The financial burden on German companies that send employees to foreign countries was also examined in the study. For a German company, sending an (unmarried) German expatriate to Russia, for example, is about 6.7 per cent (benchmark: costs for an assignment in Germany = 0 per cent) cheaper than employing this same worker in Germany. It is approximately 5 per cent cheaper to send an employee to Switzerland and 2.3 per cent cheaper to arrange employment in Slovakia. Special transfer costs, for journeys home or for an apartment abroad, for example, are already included in the calculations. "In certain circumstances, sending employees abroad is cheaper than keeping them in Germany," explains Professor Endres.

On the other hand, sending companies have to pay approximately 31.8 per cent or 46.3 per cent more for outbound assignments in Belgium and Slovenia than in Germany. On average, tax costs for foreign assignments of German employees are approximately 13.8 per cent higher than the tax costs arising from employment in Germany (see Table 2 at the bottom of the press release). Compared with the employment of local staff in the 19 hosting countries examined, the average cost of sending German employees abroad, is in fact around 28.9 per cent higher. All in all, planning taxes for expatriates is complex and difficult to understand; the tax and social security systems of multiple states need to be combined. This may lead to cases of double taxation. "Severe problems may arise in terms of workplace pension, some of which might even violate EU law and are no longer acceptable," stresses Professor Christoph Spengel from ZEW. Therefore, an EU-wide coordination of national regulations is necessary.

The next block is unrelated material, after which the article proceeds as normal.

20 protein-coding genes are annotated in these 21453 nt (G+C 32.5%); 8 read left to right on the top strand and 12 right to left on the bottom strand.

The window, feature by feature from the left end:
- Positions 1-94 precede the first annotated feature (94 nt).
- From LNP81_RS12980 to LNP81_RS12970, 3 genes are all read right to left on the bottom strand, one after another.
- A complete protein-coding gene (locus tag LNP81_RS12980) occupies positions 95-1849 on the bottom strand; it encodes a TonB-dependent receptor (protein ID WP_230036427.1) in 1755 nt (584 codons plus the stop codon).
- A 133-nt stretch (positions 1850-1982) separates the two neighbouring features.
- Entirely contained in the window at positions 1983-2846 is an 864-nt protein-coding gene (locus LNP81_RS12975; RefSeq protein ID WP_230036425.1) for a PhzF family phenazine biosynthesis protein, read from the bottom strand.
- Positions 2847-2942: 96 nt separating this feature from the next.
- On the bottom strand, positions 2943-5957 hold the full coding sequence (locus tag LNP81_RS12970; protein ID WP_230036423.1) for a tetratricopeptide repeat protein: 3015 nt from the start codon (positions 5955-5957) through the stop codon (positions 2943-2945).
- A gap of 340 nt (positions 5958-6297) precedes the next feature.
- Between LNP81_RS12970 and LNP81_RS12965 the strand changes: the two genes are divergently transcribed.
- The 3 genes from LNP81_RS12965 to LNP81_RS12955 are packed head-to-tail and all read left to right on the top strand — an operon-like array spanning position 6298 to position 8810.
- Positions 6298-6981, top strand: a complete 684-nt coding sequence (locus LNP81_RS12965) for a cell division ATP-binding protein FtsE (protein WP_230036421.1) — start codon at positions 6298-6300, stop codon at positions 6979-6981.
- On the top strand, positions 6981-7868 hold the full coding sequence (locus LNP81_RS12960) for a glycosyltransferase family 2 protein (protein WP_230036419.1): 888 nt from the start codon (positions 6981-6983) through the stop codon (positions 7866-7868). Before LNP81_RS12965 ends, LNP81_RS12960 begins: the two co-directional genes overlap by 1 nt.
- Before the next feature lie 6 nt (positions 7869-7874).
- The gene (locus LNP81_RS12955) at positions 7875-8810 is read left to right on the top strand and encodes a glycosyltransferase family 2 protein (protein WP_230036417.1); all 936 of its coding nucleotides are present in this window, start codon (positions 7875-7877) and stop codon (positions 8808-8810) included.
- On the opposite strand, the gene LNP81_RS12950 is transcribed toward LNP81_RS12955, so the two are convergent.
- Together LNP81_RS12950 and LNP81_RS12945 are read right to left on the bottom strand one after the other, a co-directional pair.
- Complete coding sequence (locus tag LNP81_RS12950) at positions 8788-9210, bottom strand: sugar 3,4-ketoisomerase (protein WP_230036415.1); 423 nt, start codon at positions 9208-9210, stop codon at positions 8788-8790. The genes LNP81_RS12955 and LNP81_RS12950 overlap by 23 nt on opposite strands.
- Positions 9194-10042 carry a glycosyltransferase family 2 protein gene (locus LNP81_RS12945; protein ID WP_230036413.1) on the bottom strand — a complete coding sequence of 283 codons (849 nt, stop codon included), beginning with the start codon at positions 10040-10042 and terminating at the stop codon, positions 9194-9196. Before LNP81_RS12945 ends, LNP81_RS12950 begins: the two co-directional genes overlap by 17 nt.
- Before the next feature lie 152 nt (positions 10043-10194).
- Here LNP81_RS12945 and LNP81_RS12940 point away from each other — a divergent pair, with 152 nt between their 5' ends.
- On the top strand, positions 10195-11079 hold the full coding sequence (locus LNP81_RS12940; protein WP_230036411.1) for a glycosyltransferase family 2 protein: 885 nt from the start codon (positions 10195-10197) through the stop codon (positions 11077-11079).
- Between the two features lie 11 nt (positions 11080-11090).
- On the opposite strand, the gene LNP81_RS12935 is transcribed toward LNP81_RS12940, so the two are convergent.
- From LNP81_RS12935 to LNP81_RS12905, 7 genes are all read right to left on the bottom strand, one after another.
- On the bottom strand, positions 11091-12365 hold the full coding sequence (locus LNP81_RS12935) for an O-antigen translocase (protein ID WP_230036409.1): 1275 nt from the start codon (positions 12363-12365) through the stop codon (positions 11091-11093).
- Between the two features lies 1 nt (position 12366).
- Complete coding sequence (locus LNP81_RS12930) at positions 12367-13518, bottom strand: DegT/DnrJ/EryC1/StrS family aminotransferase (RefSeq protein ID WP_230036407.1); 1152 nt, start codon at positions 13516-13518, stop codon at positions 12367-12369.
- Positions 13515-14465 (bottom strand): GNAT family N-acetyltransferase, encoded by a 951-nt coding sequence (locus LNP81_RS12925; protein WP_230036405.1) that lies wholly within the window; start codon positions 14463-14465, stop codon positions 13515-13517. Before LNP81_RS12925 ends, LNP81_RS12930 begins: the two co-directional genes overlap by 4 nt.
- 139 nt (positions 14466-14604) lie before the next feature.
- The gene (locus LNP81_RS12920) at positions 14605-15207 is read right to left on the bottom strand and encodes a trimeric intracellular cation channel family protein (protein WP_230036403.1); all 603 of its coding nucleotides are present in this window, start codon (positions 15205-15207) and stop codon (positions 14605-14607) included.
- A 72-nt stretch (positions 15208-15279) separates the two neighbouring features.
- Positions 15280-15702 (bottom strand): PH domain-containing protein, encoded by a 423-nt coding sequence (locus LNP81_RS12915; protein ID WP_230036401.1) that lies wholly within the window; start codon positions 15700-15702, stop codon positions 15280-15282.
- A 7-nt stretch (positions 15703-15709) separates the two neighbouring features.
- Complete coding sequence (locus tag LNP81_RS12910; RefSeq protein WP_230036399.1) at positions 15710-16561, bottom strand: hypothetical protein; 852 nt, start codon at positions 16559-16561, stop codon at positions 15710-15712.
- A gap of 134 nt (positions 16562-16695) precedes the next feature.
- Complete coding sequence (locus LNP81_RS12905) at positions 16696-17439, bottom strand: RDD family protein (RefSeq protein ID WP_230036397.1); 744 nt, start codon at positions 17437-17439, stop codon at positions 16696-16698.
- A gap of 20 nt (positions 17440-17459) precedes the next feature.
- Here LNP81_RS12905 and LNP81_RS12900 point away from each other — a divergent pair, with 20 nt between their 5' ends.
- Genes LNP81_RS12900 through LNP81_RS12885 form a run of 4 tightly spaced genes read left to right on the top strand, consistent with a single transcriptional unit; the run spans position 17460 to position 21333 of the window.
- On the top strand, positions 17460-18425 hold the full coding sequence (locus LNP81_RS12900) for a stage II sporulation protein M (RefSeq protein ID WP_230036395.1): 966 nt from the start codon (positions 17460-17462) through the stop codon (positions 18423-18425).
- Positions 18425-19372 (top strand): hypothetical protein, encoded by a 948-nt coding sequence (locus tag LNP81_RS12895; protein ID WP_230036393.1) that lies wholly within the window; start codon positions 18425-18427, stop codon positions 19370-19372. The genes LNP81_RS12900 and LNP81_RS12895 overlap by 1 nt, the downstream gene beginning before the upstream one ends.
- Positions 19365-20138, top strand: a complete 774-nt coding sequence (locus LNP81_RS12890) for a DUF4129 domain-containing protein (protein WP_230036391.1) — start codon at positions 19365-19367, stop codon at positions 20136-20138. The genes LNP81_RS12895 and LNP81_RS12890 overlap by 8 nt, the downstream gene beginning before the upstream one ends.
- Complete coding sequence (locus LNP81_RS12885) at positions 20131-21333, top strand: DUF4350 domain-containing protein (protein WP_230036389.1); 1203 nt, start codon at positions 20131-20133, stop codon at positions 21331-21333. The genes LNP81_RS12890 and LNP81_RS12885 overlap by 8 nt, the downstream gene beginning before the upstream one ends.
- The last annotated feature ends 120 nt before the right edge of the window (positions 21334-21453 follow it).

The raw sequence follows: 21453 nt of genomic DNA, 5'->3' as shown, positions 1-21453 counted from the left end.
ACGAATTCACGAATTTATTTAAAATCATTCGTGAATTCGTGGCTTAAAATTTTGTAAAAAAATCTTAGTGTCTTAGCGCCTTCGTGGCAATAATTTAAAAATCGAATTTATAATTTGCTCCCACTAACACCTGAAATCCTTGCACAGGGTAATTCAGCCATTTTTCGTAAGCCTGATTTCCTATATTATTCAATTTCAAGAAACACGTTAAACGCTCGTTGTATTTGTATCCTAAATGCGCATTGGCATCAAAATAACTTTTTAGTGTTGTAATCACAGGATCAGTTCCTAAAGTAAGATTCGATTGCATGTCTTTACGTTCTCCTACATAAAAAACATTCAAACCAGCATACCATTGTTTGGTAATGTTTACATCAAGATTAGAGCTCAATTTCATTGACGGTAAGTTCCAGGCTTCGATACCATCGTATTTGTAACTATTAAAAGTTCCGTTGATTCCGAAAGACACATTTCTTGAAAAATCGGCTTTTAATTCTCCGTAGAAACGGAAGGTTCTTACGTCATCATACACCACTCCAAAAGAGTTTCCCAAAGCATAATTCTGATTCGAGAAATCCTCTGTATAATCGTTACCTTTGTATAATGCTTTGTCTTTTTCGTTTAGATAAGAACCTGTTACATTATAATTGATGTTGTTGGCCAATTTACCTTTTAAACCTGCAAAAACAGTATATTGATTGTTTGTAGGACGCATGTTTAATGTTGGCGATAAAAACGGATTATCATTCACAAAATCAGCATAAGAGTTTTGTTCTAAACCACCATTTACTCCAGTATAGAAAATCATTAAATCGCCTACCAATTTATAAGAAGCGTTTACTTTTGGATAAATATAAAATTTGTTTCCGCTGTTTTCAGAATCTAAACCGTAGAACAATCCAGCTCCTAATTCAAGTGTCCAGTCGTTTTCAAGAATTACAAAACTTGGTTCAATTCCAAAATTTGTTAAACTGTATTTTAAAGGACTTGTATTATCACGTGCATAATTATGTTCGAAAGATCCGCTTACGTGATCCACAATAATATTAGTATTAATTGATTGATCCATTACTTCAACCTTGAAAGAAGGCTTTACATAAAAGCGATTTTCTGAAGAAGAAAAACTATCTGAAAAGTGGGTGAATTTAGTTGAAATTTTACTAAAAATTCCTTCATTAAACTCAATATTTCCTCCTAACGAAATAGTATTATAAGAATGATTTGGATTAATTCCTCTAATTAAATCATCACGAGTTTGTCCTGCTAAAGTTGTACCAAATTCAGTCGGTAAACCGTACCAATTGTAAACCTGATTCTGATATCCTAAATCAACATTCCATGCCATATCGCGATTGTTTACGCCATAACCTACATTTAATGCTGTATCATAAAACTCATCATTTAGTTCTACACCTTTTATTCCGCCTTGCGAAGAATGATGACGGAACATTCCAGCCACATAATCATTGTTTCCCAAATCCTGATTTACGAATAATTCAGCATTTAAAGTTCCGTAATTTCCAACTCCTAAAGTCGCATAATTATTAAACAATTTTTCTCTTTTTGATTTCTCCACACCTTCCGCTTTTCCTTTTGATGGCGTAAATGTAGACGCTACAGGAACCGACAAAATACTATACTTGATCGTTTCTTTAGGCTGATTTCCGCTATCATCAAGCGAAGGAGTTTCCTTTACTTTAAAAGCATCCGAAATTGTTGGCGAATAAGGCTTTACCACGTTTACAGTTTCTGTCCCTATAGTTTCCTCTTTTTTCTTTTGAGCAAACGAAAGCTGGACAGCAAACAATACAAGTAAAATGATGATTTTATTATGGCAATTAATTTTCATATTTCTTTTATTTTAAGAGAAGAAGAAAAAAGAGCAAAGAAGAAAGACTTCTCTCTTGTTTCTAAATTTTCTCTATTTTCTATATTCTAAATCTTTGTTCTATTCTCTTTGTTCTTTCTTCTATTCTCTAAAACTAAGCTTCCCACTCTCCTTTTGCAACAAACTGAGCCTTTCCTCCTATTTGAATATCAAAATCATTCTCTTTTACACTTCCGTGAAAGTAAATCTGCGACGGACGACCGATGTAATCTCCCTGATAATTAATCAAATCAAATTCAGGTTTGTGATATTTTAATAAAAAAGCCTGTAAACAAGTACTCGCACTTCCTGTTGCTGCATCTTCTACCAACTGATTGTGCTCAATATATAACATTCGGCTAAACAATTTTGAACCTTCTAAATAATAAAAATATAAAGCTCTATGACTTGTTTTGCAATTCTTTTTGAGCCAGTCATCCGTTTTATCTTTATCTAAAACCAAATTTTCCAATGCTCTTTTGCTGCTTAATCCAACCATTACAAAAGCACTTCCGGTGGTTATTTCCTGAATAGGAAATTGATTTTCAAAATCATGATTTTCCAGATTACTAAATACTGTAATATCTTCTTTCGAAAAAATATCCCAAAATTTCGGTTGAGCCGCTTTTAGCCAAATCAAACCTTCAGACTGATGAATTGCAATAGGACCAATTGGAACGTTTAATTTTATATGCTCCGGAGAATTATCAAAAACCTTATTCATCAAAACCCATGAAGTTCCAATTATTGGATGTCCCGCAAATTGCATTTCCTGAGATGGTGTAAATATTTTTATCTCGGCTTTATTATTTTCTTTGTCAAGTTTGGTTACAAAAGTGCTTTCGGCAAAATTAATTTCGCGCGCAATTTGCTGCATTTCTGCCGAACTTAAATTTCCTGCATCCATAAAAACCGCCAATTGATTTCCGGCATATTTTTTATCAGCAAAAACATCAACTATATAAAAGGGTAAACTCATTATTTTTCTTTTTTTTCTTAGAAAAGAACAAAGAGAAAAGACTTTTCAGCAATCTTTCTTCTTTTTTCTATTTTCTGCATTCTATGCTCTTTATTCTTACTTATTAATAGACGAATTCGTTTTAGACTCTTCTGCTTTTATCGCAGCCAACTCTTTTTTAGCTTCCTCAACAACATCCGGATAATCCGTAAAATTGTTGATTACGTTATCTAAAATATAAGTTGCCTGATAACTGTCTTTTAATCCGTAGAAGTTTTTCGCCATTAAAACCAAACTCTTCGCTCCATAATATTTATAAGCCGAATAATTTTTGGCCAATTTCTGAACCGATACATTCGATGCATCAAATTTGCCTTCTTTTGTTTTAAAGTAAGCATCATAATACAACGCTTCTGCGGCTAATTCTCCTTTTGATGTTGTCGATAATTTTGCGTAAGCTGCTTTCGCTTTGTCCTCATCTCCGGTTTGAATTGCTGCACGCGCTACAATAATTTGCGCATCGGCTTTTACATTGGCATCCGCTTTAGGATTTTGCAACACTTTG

International taxation of expatriates focuses on three key aspects

First, PwC and ZEW collected information concerning the tax burden in 20 states. On the basis of this data, they examined the costs for cross-border assignments. As a second step, they estimated how the different figures influence the costs for foreign assignments. A particular focus was placed on the impact of the different tax and social security systems, tax rates, tax bases as well as on the additional labour costs induced by the social security. Special consideration was given to fiscal regulations for expatriates in some of the countries examined such as Finland, the Netherlands, and Sweden. The third key aspect is a ranking of the states according to the overall costs for foreign assignments.

Family status significantly affects costs situation

On an international scale, the personal income tax on labour income has proven to be the most important variable in the taxation of expatriates. In Austria, Belgium, France and Slovenia, income tax and other similar charges covered by the employer are less decisive. The study was based on an available income of EUR 75,000. In view of this assumption, the assignment of both married and unmarried expatriates to France, Russia, Slovakia and Switzerland are of particular interest. A work-stay in Slovakia, however, implicates the highest costs. According to the study, foreign assignment costs for married expatriates with two children range between EUR 165,148 and EUR 280,445 at an average of EUR 209,320. For unmarried expatriates, costs range between EUR 137,183 and EUR 215,247. The average for all 19 states in this group is EUR 167,330.

As well as comparing income taxation in 20 countries, the new PwC/ZEW study also provides information on social security and income tax systems, and explains the corresponding taxation of car transfers, stock option plans, pension plan contributions and other payments in kind. In doing so, the study reveals the most crucial parameters determining the level of income tax.

Download Table 1 and Table 2

Journalists can order the study "International Taxation of Expatriates" via Daniel Mongiat, Olof-Palme-Straße 35, 60439 Frankfurt (Phone: +49(0)69/95851045, E-Mail:


Dr. Christina Elschner, Phone: +49(0)621/1235162, E-mail:

Prof. Dr. Dieter Endres (PWC), Phone: +49(0)69/95856459, E-mail:

Oliver Heieck (PWC), Phone: +49(0)69/95851074, E-mail: